Toward the close of 1919, the prominent theatrical producer Sam H. Harris made a proposition to his friend Irving Berlin: if the popular songwriter would devise a musical revue, Harris would find a theatre for it. Berlin responded with The Music Box Revue and in 1920 the Music Box Theatre was built to house the show. The Shuberts began acquiring shares of the venue from Harris in the 1920s. When Harris died in 1941, his wife sold half the shares in the theatre to the Shuberts, and half to Berlin. From that point on, Berlin and Shubert became equal partners in the ownership of the house. In 2007, the Berlin share of the theatre was sold to Shubert, now the sole owner of the theatre.
Because of its dainty, jewel-like qualities, the Music Box Theatre is aptly named. Designed by architect Charles Howard Crane in collaboration with E. George Kiehler, it was built in the neo-Georgian style, more in the manner of a dignified manor or country home than in the typical theatrical style of most other Broadway playhouses.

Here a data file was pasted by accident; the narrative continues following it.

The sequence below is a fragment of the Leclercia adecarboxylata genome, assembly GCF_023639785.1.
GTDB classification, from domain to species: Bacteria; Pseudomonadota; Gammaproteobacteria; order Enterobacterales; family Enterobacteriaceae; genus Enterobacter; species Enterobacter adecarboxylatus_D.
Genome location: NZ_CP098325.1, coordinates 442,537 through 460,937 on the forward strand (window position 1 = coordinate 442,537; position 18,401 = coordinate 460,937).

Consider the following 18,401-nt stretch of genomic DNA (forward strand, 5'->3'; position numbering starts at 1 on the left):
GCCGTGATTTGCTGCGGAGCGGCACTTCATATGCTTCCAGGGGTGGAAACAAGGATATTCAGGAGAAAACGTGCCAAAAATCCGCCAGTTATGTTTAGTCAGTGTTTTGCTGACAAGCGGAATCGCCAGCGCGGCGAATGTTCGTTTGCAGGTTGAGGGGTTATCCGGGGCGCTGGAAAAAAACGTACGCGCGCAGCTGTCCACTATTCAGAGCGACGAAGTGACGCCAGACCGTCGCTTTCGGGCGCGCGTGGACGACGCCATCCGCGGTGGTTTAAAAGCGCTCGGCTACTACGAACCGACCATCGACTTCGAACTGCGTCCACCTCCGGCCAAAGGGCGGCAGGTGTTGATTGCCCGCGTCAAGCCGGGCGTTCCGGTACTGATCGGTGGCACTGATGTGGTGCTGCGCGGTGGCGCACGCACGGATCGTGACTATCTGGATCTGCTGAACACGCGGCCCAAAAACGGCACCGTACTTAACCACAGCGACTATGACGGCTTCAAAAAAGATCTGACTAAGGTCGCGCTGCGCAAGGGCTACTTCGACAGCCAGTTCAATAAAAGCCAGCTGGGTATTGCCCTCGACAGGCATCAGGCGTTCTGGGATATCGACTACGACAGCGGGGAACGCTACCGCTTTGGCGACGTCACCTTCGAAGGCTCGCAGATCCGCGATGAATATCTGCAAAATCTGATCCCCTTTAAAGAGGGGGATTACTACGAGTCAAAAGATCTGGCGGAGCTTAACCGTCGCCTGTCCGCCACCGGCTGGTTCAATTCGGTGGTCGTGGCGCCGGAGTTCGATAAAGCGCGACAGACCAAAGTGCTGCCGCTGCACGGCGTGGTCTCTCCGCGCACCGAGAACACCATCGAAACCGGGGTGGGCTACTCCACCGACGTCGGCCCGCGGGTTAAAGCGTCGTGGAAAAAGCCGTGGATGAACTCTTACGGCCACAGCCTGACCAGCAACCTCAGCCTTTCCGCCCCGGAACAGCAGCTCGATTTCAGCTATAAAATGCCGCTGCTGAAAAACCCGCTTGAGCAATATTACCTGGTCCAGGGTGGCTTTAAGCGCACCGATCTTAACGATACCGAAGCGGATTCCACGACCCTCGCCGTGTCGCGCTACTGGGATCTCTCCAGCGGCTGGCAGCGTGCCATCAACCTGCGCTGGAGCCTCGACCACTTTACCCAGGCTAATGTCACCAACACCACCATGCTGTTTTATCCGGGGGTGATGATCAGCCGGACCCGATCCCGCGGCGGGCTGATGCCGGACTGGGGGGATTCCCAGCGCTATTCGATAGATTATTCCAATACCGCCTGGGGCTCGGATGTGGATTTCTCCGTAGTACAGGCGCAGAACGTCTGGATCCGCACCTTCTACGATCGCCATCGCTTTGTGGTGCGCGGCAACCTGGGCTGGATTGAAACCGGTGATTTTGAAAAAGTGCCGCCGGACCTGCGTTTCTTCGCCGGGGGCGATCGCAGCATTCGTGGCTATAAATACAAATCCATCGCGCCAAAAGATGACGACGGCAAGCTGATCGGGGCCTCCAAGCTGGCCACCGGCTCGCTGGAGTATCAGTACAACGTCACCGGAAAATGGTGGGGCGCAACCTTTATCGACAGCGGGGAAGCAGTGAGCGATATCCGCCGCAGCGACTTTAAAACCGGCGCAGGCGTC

Theatre is not completely wheelchair accessible. There are no steps into the theatre from the sidewalk. Please be advised that where there are steps either into or within the theatre, we are unable to provide assistance.
Accessibility by Seating Section
Orchestra Location: Seating is accessible to all parts of the Orchestra without steps. Wheelchair seating is available in the Orchestra only.
Mezzanine Location: Located up 2 flights of stairs (38 steps). Once on the Mezzanine level there are approximately two steps down per row. Entrance to the Mezzanine is behind row L.
Handrails: Available at the end of every stepped seat row in the Mezzanine.
Located in the lobby. Accessible at 54", with TTY utility outlet and shelf.
Wheelchair accessible restroom available (main floor).
Located in the lobby. Accessible at 36".